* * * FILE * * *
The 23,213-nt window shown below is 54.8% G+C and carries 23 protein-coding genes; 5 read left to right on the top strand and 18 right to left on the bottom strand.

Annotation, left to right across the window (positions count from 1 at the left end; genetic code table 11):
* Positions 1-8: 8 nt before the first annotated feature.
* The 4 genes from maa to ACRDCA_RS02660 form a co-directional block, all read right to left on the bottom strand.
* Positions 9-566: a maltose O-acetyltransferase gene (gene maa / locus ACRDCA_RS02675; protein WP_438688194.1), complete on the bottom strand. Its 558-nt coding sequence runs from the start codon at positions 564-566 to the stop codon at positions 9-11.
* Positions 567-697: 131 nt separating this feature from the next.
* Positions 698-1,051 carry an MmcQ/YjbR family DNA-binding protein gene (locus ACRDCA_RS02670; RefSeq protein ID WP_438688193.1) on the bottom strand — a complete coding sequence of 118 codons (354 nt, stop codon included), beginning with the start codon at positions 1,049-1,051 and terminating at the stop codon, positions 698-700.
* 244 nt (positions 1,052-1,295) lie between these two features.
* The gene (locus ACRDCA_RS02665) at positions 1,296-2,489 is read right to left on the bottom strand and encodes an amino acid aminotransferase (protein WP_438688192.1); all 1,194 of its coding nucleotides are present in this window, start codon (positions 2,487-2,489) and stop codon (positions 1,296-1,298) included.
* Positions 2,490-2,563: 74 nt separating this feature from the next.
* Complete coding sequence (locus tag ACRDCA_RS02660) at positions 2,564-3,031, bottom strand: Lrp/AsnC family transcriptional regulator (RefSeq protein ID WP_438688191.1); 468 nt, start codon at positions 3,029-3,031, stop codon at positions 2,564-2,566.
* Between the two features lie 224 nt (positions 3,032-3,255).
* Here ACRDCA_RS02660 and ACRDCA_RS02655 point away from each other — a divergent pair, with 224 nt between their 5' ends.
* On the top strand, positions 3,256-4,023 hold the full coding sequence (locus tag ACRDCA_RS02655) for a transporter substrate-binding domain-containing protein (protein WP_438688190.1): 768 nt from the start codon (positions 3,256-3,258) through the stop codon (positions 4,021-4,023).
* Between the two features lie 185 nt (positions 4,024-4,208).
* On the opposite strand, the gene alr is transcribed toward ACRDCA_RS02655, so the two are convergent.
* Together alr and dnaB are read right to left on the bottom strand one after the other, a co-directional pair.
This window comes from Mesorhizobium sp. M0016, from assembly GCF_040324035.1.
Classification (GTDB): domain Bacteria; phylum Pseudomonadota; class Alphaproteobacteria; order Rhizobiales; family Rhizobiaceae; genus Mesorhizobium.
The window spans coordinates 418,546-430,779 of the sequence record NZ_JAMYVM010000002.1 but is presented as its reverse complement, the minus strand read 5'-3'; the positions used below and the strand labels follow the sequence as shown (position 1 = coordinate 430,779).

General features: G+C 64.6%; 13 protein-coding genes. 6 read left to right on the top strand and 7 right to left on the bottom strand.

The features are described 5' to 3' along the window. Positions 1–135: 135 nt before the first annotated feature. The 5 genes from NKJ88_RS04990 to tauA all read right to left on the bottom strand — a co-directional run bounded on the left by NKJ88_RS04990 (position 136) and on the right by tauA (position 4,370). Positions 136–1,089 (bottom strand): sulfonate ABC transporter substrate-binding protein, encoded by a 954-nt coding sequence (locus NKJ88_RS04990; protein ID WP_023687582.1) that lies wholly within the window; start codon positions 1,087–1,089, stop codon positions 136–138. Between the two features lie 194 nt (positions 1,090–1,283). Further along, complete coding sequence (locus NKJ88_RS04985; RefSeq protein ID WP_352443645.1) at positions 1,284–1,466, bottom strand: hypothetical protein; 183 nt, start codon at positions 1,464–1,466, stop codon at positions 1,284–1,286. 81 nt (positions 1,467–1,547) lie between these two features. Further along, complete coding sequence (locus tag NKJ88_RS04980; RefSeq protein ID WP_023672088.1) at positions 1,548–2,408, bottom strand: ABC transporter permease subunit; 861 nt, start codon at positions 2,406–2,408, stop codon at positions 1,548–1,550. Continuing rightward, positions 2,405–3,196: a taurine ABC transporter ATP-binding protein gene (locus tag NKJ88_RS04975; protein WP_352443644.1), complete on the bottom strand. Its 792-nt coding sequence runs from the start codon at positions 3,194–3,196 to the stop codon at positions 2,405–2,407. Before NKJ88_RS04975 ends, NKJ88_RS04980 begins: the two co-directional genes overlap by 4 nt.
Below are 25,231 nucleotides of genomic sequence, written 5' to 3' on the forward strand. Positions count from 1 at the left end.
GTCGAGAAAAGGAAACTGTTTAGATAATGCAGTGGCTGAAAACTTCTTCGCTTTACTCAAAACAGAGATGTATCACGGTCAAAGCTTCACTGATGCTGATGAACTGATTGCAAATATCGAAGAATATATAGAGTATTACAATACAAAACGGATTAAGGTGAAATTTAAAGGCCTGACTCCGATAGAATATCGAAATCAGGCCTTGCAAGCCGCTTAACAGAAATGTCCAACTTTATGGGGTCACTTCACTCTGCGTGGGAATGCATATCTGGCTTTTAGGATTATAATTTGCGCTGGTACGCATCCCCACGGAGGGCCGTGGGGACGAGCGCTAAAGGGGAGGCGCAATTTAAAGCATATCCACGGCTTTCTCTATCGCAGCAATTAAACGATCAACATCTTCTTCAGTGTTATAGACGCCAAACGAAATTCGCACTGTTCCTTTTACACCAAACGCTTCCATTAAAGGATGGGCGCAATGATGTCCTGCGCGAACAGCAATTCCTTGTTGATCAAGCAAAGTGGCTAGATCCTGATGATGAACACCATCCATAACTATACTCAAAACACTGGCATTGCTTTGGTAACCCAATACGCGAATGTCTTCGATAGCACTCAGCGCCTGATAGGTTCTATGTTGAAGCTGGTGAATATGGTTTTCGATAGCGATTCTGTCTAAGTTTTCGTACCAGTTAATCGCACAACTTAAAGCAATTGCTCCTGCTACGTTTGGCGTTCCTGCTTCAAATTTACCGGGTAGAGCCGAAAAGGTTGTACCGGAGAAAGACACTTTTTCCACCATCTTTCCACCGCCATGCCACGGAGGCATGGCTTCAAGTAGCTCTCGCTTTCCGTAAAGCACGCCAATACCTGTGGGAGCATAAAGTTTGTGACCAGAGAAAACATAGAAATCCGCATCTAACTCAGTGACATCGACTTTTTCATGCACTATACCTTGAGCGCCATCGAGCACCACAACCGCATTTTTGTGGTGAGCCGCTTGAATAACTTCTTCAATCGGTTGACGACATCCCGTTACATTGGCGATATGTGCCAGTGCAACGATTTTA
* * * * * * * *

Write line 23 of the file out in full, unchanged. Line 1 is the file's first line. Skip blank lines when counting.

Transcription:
Below are 25,231 nucleotides of genomic sequence, written 5' to 3' on the forward strand. Positions count from 1 at the left end.